Robert BeverleyRobert Beverley, another wealthy planter and author of The History and Present State of Virginia (1705, 1722) records the history of the Virginia colony in a humane and vigorous style. Like Byrd, he admired the Indians and remarked on the strange European superstitions about Virginia -- for example, the belief "that the country turns all people black who go there." He noted the great hospitality of southerners, a trait maintained today.
Humorous satire -- a literary work in which human vice or folly is attacked through irony, derision, or wit -- appears frequently in the colonial South. A group of irritated settlers lampooned Georgia's philanthropic founder, General James Oglethorpe, in a tract entitled A True and Historical Narrative of the Colony of Georgia (1741). They pretended to praise him for keeping them so poor and overworked that they had to develop "the valuable virtue of humility" and shun "the anxieties of any further ambition."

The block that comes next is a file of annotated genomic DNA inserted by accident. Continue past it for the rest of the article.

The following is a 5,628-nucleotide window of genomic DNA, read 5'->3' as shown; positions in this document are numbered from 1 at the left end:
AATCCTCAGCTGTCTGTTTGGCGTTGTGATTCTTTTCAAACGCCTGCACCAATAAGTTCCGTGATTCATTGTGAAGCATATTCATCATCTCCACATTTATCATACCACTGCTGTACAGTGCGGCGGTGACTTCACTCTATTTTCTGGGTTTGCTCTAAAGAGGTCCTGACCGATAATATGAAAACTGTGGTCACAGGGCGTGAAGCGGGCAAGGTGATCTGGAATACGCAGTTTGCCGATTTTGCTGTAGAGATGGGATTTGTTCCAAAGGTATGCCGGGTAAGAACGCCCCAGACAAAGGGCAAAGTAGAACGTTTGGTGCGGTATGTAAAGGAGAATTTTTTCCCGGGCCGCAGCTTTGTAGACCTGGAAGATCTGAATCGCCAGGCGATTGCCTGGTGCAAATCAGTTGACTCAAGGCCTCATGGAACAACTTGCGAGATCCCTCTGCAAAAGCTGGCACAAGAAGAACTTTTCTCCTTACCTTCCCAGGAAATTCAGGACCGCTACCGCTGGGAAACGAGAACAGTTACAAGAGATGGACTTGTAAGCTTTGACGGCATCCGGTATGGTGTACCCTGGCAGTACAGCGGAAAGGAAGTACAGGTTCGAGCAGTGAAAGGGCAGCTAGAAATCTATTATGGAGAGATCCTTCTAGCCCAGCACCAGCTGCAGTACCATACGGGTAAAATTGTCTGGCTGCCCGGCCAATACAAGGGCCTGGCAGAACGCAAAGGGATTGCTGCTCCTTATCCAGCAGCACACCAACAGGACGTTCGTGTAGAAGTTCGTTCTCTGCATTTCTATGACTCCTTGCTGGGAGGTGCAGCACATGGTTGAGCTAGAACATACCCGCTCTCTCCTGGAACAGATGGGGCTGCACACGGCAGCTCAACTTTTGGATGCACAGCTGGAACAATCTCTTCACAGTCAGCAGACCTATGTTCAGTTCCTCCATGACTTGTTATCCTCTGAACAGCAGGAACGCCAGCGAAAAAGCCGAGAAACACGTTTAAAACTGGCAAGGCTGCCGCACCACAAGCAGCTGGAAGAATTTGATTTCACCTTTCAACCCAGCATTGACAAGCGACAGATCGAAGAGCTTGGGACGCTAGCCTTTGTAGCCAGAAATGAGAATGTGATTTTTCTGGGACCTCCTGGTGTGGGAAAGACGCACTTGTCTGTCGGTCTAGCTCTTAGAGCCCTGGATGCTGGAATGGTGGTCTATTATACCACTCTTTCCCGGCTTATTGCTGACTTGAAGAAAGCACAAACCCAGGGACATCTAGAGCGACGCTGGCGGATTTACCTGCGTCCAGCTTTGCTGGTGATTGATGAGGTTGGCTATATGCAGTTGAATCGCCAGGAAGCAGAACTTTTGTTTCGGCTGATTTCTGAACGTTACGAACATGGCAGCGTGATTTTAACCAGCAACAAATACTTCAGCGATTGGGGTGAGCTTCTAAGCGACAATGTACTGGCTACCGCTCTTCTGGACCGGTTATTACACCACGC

The rowdy, satirical poem "The Sotweed Factor" satirizes the colony of Maryland, where the author, an Englishman named Ebenezer Cook, had unsuccessfully tried his hand as a tobacco merchant. Cook exposed the crude ways of the colony with high-spirited humor, and accused the colonists of cheating him. The poem concludes with an exaggerated curse: "May wrath divine then lay those regions waste / Where no man's faithful nor a woman chaste."
In general, the colonial South may fairly be linked with a light, worldly, informative, and realistic literary tradition. Imitative of English literary fashions, the southerners attained imaginative heights in witty, precise observations of distinctive New World conditions.